General questions on buying Fed Ex Routes

Discussion in 'FedEx Discussions' started by WILSON10463, Oct 20, 2012.

  1. WILSON10463

    WILSON10463 New Member

    Hi all,

    Ive used the search function on this site a number of times and have been trolling the internet for months now. Im looking to become an independent contractor for FedEx and was just wondering if any owners here could answer me some of the basics. Any answers are sincerely appreciated.

    1. What is a "supplemental" route? I see this in a lot of listing for sale "2 routes plus 1 supplemental." What is the difference between a supplemental and a regular route?

    2. Are there any successful "non driving" owners out there? I'm not looking to run the business absentee, but getting qualified to be a driver is very tricky.

    3. Financially what are the differences between Ground and Home Delivery? Ive read that Ground can be more profitable but HD is a time saver compared to ground

    4. Whats a good average number of stops for a Ground Route? For Home Delivery?

    5. I find with all the routes listed WILDLY varying prices on both gross and net, is there such a thing as "bad" routes? What defines them?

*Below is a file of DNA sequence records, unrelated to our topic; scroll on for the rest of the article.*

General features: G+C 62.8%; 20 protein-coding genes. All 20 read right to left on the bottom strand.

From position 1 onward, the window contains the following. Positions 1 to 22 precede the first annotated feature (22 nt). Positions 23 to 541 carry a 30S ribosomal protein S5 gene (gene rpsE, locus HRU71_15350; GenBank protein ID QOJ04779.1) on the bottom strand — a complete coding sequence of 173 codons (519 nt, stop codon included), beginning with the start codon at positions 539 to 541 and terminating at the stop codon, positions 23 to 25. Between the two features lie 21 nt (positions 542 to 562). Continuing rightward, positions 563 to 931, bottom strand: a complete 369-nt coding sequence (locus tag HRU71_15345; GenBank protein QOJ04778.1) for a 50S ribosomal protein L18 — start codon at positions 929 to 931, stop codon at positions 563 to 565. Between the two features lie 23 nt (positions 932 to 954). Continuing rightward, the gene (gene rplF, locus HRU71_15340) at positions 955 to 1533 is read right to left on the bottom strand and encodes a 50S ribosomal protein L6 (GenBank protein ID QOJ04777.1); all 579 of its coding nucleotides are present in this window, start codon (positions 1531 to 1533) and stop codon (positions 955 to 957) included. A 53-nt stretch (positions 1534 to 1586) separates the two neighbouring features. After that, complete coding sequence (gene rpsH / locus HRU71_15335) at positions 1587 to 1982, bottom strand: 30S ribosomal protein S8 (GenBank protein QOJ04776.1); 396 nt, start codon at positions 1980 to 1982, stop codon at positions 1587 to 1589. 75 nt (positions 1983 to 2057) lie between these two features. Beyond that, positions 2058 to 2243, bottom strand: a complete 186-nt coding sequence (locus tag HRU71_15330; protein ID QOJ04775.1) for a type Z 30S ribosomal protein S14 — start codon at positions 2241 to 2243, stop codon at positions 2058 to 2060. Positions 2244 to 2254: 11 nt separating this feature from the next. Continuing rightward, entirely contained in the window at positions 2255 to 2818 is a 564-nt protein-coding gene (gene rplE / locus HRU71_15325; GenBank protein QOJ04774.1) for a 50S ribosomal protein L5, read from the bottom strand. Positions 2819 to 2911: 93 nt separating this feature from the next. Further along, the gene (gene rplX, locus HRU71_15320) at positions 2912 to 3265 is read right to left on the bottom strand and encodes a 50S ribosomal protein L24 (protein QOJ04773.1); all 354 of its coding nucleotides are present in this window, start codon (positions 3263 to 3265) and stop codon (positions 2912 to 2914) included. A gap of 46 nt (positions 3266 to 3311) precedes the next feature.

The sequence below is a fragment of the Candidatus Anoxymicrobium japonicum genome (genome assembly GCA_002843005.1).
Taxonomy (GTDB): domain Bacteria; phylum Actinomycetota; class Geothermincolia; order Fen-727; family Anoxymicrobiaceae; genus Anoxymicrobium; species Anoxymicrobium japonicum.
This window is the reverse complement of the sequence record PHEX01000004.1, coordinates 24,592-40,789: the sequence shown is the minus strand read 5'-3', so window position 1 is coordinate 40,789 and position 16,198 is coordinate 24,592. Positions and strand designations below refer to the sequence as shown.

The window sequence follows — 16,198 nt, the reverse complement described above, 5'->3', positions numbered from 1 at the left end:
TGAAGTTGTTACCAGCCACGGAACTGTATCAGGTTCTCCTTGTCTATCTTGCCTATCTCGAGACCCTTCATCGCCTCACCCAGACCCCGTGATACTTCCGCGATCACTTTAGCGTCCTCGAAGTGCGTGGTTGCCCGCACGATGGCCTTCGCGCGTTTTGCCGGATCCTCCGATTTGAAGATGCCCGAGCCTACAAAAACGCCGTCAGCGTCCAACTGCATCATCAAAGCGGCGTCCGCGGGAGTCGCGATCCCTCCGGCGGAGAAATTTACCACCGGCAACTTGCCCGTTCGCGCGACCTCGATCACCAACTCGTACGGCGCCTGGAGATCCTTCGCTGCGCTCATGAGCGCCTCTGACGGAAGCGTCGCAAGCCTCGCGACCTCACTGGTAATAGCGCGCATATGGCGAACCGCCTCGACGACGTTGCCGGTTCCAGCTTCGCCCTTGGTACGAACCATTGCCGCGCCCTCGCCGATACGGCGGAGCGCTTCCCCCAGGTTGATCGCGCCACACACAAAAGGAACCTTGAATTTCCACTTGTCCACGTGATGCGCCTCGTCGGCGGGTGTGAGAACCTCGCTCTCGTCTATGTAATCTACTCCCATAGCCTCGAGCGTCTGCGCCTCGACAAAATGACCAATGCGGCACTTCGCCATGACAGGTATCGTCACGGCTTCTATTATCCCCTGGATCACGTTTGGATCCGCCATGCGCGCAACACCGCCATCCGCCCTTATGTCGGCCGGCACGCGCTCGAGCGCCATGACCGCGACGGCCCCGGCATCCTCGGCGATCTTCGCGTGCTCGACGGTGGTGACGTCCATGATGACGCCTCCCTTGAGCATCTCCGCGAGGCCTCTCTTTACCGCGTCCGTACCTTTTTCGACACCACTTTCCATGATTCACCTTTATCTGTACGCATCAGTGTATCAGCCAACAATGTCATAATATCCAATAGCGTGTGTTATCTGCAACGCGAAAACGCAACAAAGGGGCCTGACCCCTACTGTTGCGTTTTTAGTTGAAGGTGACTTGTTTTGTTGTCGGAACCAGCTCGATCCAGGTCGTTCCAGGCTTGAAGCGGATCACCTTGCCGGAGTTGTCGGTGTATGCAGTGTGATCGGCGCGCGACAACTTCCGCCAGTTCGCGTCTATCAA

6. With drivers salaries Ive read mixed approaches, pay per stop, weekly rate, anyone have any suggestions or what factors weigh in?

    Thanks for any and all responses
     
  2. HomeDelivery

    HomeDelivery Well-Known Member

    1: a sup is when the regular route have too many stops to fit into the vehicle or too much workload for that regular driver. So you add a supplemental to help the regular driver from "burning out" & quitting the job on the spot.

    it pays less or you barely break even operating a supplemental; if you have a runner-gunner type of driver, though, you can get a little profit. usually run with rental vehicles because you don't get extra $ for having the FedEx logo vehicle on that route

    2: i know of a few contractors that strictly just runs their operations from the desk; some hire "managers" to make sure the vehicles, drivers, their paperwork are running smoothly on a daily basis

    3: HD is the EASIEST opco in comparison; if you have competent drivers, they can just come in everyday & setup n' go by themselves with little involvement from you. if you have drivers with the bare minimum skillset & causes mis-deliveries and disputed claims, well you get what you paid for!

    4: depends on the service area & driver... too many variables for each & has to be tailored accordingly to it & is ever-changing. Ground is more stable in this arena since they have a tighter service area vs HD

    5: based on my experience, rural areas & those furthest from the terminal are usually the ones with the headaches. Also, "ghetto" areas where you can't driver-release the stops or risk too many disputed claims. in those cases, a paid salary day vs by-the-stop pay will be beneficial in trying to keep a driver happy on these areas

    6: see #4

    contractors now busy with juggling peak volume & hiring for supplementals right now & hopefully they'll pop in to add their 2 cents